Lady Gaga is going minimalist -- well, with her body, at least. The pop superstar, 27, talks up her album ARTPOP in the September issue of V Magazine, which features four different covers, all shot by photographers Inez and Vinoodh. Us Weekly has the exclusive first look at one of those covers, with the "Applause" singer sporting New Wave style short blonde hair, 80s-inspired makeup and a futurist, high-gloss purple top. Inside the mag -- in another Us first look -- Gaga wears just tiny black thong underwear in two topless, near-naked shots.
The images prove that the Grammy winner has shed all of the excess weight gained (and much-discussed) last year: In the somewhat shocking snaps, she flaunts a concave stomach and noticeably bony back. Gaga speaks in depth about her new album, her recovery from hip surgery and her craft inside V magazine with art world provocateur Marina Abramovic.
Her daily routine and creative process, Gaga says, does not involve breakfast. "I don't eat breakfast," she says. "I drink Pellegrino, I'm a good Italian girl. I have Pellegrino with lime and a smoke. And I just lie there. Sometimes maybe green tea. I just sit there and look at everything. I get mad at the work, I get frustrated, I start getting really sweaty. I have a very emotional experience when I'm creating."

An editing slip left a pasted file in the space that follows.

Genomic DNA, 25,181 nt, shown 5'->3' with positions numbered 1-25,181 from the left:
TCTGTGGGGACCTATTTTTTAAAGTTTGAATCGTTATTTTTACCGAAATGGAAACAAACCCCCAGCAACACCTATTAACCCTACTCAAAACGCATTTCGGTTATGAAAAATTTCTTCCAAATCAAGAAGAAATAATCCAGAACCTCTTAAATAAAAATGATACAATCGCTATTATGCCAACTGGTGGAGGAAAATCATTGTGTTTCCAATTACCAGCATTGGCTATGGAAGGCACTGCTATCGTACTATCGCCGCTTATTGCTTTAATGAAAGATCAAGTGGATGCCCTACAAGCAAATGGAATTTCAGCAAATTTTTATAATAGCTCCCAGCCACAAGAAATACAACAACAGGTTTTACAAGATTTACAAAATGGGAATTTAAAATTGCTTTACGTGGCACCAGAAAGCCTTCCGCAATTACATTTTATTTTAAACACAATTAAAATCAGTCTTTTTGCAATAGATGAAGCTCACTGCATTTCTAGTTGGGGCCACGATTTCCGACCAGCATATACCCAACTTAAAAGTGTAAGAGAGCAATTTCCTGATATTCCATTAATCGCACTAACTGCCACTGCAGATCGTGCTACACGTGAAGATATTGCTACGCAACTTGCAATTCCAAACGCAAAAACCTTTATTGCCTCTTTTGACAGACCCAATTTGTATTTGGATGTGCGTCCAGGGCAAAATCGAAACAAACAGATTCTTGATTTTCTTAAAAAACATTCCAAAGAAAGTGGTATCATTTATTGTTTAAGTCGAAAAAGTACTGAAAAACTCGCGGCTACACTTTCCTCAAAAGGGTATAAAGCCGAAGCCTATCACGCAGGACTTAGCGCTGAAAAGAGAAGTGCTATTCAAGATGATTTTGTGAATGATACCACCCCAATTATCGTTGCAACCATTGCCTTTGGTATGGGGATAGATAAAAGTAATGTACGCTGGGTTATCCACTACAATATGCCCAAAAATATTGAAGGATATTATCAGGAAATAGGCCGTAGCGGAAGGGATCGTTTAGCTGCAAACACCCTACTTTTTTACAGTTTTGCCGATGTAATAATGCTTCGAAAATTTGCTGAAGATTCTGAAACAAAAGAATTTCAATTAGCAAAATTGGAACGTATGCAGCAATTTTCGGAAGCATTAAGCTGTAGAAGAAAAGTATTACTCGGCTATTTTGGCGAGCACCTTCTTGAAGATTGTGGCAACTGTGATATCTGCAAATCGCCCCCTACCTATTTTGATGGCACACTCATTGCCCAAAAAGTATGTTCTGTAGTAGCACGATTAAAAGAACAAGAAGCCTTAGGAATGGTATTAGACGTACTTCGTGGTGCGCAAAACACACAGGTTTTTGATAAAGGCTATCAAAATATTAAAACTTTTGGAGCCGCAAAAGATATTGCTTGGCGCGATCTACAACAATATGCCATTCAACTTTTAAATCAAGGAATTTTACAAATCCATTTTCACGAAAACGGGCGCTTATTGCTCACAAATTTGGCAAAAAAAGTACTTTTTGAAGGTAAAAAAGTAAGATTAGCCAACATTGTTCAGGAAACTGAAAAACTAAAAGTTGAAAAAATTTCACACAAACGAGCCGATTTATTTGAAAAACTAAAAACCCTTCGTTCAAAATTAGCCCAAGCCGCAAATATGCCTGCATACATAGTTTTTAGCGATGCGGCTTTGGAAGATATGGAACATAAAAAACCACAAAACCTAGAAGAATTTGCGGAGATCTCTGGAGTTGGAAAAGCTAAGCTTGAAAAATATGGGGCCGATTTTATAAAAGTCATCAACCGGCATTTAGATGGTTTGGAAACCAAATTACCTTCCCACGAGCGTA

Of collaborating with Inez and Vinoodh on the arresting shots, she explains: "You have to stare at the image, you have to stare at the work. You have to have an intense connection with it all the way to its core, and then push, push, push yourself and then say Okay, and you have that instant adrenaline feeling of Let's go."
She continues with typical intensity: "I have an ability to endure physical and mental pain for long durations, months or years at a time, but I've learned eventually that the brunt of that anguish finds its point and impact, and although I was able to withstand the challenge for that period of time, the results are destructive and I'm left a shell."
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Working with the photographers, she says: "I'm reminded that my sense of self within the world I create provides an element of honesty and gravity to the work and it’s okay that I'm broken."